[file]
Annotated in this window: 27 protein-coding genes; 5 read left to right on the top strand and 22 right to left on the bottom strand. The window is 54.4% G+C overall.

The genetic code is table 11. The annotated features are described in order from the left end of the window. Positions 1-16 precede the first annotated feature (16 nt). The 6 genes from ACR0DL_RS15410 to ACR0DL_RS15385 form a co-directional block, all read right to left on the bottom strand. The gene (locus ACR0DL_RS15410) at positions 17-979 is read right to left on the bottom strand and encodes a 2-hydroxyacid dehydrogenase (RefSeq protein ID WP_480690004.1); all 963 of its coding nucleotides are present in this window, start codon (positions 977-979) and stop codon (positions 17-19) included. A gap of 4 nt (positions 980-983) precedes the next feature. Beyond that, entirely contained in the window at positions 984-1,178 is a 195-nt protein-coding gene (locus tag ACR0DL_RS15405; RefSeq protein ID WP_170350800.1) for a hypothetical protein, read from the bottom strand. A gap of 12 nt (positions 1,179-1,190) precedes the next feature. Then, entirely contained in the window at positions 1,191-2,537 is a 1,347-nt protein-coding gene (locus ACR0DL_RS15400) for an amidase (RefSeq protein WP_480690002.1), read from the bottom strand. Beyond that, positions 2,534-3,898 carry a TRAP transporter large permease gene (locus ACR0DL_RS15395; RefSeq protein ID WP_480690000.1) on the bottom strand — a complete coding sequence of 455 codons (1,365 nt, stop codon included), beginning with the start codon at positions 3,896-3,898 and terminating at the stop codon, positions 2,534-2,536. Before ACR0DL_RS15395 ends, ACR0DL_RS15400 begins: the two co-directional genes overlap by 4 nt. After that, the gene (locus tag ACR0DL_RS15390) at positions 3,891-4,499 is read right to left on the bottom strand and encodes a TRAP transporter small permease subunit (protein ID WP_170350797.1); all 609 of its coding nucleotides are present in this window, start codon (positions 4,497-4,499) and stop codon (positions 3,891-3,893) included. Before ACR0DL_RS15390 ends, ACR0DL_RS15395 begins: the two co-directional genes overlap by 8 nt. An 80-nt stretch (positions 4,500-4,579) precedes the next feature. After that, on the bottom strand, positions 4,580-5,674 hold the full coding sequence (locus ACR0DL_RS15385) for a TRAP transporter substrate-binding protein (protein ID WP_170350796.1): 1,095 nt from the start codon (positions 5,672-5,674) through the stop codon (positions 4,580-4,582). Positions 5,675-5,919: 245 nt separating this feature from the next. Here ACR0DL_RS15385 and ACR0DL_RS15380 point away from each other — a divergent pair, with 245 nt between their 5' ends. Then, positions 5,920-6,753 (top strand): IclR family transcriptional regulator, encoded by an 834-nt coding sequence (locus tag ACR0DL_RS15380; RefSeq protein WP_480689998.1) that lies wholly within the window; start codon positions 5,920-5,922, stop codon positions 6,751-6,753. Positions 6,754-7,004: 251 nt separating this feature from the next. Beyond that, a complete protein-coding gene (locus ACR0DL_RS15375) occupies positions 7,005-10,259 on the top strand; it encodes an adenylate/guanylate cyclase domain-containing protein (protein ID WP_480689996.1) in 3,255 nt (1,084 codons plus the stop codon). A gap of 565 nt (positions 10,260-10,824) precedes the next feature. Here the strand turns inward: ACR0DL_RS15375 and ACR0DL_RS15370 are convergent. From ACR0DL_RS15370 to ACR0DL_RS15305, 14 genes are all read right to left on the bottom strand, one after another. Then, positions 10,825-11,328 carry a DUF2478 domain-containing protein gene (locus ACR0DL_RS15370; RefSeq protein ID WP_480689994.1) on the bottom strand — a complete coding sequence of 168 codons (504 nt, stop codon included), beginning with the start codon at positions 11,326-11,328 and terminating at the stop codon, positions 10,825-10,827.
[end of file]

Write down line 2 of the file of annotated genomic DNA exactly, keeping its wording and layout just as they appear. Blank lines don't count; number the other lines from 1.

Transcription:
The genetic code is table 11. The annotated features are described in order from the left end of the window. Positions 1-16 precede the first annotated feature (16 nt). The 6 genes from ACR0DL_RS15410 to ACR0DL_RS15385 form a co-directional block, all read right to left on the bottom strand. The gene (locus ACR0DL_RS15410) at positions 17-979 is read right to left on the bottom strand and encodes a 2-hydroxyacid dehydrogenase (RefSeq protein ID WP_480690004.1); all 963 of its coding nucleotides are present in this window, start codon (positions 977-979) and stop codon (positions 17-19) included. A gap of 4 nt (positions 980-983) precedes the next feature. Beyond that, entirely contained in the window at positions 984-1,178 is a 195-nt protein-coding gene (locus tag ACR0DL_RS15405; RefSeq protein ID WP_170350800.1) for a hypothetical protein, read from the bottom strand. A gap of 12 nt (positions 1,179-1,190) precedes the next feature. Then, entirely contained in the window at positions 1,191-2,537 is a 1,347-nt protein-coding gene (locus ACR0DL_RS15400) for an amidase (RefSeq protein WP_480690002.1), read from the bottom strand. Beyond that, positions 2,534-3,898 carry a TRAP transporter large permease gene (locus ACR0DL_RS15395; RefSeq protein ID WP_480690000.1) on the bottom strand — a complete coding sequence of 455 codons (1,365 nt, stop codon included), beginning with the start codon at positions 3,896-3,898 and terminating at the stop codon, positions 2,534-2,536. Before ACR0DL_RS15395 ends, ACR0DL_RS15400 begins: the two co-directional genes overlap by 4 nt. After that, the gene (locus tag ACR0DL_RS15390) at positions 3,891-4,499 is read right to left on the bottom strand and encodes a TRAP transporter small permease subunit (protein ID WP_170350797.1); all 609 of its coding nucleotides are present in this window, start codon (positions 4,497-4,499) and stop codon (positions 3,891-3,893) included. Before ACR0DL_RS15390 ends, ACR0DL_RS15395 begins: the two co-directional genes overlap by 8 nt. An 80-nt stretch (positions 4,500-4,579) precedes the next feature. After that, on the bottom strand, positions 4,580-5,674 hold the full coding sequence (locus ACR0DL_RS15385) for a TRAP transporter substrate-binding protein (protein ID WP_170350796.1): 1,095 nt from the start codon (positions 5,672-5,674) through the stop codon (positions 4,580-4,582). Positions 5,675-5,919: 245 nt separating this feature from the next. Here ACR0DL_RS15385 and ACR0DL_RS15380 point away from each other — a divergent pair, with 245 nt between their 5' ends. Then, positions 5,920-6,753 (top strand): IclR family transcriptional regulator, encoded by an 834-nt coding sequence (locus tag ACR0DL_RS15380; RefSeq protein WP_480689998.1) that lies wholly within the window; start codon positions 5,920-5,922, stop codon positions 6,751-6,753. Positions 6,754-7,004: 251 nt separating this feature from the next. Beyond that, a complete protein-coding gene (locus ACR0DL_RS15375) occupies positions 7,005-10,259 on the top strand; it encodes an adenylate/guanylate cyclase domain-containing protein (protein ID WP_480689996.1) in 3,255 nt (1,084 codons plus the stop codon). A gap of 565 nt (positions 10,260-10,824) precedes the next feature. Here the strand turns inward: ACR0DL_RS15375 and ACR0DL_RS15370 are convergent. From ACR0DL_RS15370 to ACR0DL_RS15305, 14 genes are all read right to left on the bottom strand, one after another. Then, positions 10,825-11,328 carry a DUF2478 domain-containing protein gene (locus ACR0DL_RS15370; RefSeq protein ID WP_480689994.1) on the bottom strand — a complete coding sequence of 168 codons (504 nt, stop codon included), beginning with the start codon at positions 11,326-11,328 and terminating at the stop codon, positions 10,825-10,827.